Asael Y. Sklar, Nir Levy , Ariel Goldstein, Roi Mandel, Anat Maril, and Ran R. Hassin, Reading and doing arithmetic nonconsciously, Published online before print November 12, 2012, doi:10.1073/pnas.1211645109, PNAS November 12, 2012
The modal view in the cognitive and neural sciences holds that consciousness is necessary for abstract, symbolic, and rule-following computations. Hence, semantic processing of multiple-word expressions, and performing of abstract mathematical computations, are widely believed to require consciousness. We report a series of experiments in which we show that multiple-word verbal expressions can be processed outside conscious awareness and that multistep, effortful arithmetic equations can be solved unconsciously. All experiments used Continuous Flash Suppression to render stimuli invisible for relatively long durations (up to 2,000 ms). Where appropriate, unawareness was verified using both objective and subjective measures. The results show that novel word combinations, in the form of expressions that contain semantic violations, become conscious before expressions that do not contain semantic violations, that the more negative a verbal expression is, the more quickly it becomes conscious, and that subliminal arithmetic equations prime their results. These findings call for a significant update of our view of conscious and unconscious processes.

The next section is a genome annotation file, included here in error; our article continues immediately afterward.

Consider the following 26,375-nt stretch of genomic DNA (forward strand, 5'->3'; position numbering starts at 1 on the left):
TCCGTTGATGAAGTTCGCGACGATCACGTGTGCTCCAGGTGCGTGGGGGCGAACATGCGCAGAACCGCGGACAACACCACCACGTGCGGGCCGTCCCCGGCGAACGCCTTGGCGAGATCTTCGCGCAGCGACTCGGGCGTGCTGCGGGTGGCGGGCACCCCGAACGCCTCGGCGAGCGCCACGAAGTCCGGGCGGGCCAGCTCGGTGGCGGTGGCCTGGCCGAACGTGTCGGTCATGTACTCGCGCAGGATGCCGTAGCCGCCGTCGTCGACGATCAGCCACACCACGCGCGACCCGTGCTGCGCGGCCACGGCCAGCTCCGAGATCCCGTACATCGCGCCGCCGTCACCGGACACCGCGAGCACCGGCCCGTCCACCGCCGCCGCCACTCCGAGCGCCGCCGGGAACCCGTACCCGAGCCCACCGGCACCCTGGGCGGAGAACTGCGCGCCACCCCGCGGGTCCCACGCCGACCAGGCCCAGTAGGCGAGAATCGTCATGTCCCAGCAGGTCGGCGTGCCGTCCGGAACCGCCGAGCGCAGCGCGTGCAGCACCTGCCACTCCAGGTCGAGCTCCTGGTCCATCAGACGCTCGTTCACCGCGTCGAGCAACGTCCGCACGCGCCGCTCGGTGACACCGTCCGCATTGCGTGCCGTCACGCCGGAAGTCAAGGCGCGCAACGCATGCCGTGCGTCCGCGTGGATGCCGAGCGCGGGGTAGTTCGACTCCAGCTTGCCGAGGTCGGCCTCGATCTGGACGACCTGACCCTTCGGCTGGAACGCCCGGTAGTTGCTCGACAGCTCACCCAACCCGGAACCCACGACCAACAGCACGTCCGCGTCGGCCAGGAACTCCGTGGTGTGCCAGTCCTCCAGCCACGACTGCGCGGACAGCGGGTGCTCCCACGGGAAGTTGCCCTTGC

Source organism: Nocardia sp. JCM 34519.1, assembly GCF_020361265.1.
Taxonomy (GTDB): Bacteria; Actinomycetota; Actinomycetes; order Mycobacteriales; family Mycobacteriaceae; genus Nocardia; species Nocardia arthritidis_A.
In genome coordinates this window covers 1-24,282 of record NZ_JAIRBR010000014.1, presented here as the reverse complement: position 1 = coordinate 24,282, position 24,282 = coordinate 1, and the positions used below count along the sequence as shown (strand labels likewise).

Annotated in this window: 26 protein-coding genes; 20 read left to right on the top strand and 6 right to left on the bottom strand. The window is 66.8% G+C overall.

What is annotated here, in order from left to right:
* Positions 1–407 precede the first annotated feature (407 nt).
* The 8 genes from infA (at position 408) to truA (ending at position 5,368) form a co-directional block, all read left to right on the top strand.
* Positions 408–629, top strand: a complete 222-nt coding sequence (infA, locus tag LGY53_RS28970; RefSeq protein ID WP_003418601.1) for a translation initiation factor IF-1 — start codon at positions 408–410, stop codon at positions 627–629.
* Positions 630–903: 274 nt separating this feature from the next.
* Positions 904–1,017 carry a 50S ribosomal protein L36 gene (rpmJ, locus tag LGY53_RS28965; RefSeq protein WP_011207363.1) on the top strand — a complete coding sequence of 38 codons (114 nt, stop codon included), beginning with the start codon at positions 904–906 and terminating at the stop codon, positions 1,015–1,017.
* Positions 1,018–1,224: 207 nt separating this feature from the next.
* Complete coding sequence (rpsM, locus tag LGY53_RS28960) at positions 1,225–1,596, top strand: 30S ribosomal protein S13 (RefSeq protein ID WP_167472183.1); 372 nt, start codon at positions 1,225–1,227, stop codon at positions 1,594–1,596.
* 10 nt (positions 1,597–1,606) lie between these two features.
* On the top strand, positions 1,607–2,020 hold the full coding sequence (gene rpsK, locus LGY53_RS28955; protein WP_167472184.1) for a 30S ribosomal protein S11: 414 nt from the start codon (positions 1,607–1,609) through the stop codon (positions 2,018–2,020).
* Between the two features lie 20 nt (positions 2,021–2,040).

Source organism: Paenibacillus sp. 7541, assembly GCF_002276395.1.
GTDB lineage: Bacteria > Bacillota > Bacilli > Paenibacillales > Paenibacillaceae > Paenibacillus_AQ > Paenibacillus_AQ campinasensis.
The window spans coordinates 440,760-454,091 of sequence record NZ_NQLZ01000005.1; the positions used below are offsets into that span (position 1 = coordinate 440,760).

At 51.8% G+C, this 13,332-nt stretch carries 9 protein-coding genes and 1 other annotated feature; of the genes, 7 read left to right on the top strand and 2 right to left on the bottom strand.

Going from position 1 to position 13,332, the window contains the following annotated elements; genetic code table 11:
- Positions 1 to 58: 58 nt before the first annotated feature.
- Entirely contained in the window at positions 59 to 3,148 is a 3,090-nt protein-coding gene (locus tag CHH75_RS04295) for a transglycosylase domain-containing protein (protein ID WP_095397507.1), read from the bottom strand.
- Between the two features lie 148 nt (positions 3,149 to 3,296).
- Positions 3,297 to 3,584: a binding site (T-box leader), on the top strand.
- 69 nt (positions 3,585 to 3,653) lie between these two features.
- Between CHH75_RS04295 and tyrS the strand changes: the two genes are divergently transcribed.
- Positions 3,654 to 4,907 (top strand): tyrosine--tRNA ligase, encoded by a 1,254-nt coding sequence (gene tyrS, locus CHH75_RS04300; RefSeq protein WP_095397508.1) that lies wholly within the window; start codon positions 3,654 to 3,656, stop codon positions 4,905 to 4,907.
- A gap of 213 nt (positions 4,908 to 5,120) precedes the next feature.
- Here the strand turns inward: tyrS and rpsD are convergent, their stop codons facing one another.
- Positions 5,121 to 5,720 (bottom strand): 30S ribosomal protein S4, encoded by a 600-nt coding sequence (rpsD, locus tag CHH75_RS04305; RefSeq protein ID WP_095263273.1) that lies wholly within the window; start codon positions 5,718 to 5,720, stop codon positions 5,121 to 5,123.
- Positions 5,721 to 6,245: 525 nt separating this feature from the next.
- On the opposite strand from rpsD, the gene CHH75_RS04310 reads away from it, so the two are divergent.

See a popular exposition in New Scientist.